Chess players often divide each game into three parts; the opening, the middle, and the end game. The opening game is the earliest stages of development. Here some unprepared players find life cut short by focusing on winning rather than development. I often accuse them of trying to grow up to fast. Experienced players know how to prepare themselves for the later parts of the game.
The middle game, like mid-life, is where we are most agile and effective on the board. We have the greatest ability to move and make strategic decisions. This is also the most crucial part of our lives. We must take advantage of opportunities; protect ourselves from threats; and prepare ourselves for the future.
The end game can be compared to the later years of life. It is defined by the last few pieces that remain on the board. Most games don’t make it to this stage. Ironically, it is this part of the game that reveals how effective we have been in our decision-making. In the end game, we see the true skills of the master.
I often tell my students, “You can always win until you lose.” At every stage of life, we make decisions that will impact our future. Sometimes, we make decisions that do not produce the results we envision. There are times when we discover opportunities that we didn’t see coming. Yet, there are other times that it seems hopeless and dark; time when the lights go out and our situation seems insurmountable. In those times, it seems like we can’t win.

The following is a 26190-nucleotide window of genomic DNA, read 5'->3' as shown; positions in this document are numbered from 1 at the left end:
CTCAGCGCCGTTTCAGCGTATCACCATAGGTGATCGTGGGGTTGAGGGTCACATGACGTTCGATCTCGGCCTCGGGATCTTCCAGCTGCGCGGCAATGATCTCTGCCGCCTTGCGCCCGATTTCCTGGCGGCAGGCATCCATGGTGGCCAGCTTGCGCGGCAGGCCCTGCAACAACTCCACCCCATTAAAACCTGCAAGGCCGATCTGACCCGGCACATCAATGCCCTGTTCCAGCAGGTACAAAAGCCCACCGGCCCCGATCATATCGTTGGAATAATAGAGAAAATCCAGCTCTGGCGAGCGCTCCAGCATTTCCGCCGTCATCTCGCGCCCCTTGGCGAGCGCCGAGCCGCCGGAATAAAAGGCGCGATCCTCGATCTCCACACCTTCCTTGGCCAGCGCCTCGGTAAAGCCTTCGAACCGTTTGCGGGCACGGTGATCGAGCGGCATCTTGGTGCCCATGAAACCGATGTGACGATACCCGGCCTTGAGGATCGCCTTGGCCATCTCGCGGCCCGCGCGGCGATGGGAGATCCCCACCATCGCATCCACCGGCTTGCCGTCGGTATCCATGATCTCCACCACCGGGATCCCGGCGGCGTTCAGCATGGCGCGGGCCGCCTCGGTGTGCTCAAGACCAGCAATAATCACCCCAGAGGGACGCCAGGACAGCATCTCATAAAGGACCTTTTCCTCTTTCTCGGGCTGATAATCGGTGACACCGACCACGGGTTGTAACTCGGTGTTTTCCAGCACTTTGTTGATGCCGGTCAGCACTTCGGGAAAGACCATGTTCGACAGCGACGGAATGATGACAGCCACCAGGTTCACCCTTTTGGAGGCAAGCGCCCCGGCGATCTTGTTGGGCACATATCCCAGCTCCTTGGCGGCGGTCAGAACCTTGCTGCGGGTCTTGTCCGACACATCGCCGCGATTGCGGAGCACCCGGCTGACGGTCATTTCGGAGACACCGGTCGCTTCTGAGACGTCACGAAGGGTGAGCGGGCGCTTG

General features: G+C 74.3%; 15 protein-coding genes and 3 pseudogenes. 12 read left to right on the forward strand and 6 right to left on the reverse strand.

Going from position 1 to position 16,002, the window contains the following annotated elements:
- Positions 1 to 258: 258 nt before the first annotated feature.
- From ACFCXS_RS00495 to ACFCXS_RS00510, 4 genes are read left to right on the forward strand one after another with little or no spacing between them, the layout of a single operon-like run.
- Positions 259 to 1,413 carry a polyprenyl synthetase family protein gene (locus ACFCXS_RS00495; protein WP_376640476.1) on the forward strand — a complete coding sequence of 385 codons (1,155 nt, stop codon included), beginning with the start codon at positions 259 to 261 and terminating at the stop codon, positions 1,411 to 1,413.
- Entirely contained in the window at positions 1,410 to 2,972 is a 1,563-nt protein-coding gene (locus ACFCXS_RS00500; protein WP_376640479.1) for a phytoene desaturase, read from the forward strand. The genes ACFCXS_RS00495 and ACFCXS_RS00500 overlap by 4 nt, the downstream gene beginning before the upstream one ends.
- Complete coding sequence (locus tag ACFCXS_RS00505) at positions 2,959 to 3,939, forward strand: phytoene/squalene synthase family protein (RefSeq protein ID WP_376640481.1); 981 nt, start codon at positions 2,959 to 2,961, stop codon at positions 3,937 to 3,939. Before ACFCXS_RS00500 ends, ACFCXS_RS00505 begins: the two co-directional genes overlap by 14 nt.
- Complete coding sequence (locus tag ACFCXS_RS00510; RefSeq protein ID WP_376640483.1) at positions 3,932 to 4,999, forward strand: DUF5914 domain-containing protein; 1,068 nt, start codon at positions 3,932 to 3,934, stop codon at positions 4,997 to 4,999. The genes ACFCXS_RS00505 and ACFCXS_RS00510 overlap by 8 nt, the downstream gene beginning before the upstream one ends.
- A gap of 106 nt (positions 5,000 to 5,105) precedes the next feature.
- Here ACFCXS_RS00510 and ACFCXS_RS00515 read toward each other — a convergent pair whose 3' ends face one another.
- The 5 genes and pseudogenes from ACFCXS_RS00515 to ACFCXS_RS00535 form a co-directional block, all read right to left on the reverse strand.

However, we can always win, until we lose. This game called life is designed for each of us to be winners. It’s about making our best move each time it’s our turn. That’s the most beautiful part. We are challenged each day to make our best moves, make our most creative decision and keep playing. Our challenge is to stay in the game. I can’t tell you how many times I have thought surely that the game was over, only to realize moments later that I had an advantage that I overlooked. Winning is sometimes only a move away, but you won’t know if you quit.
Now, I’m not implying that you will always win, because sometimes it is good, even better, to lose rather than win. The point is not to give up too soon. Keep playing. And even when you lose, as you sometimes will, there’s always time for another game.
Let me know about a time when you have pulled out a win from a seeming loss. I’d love to hear about it.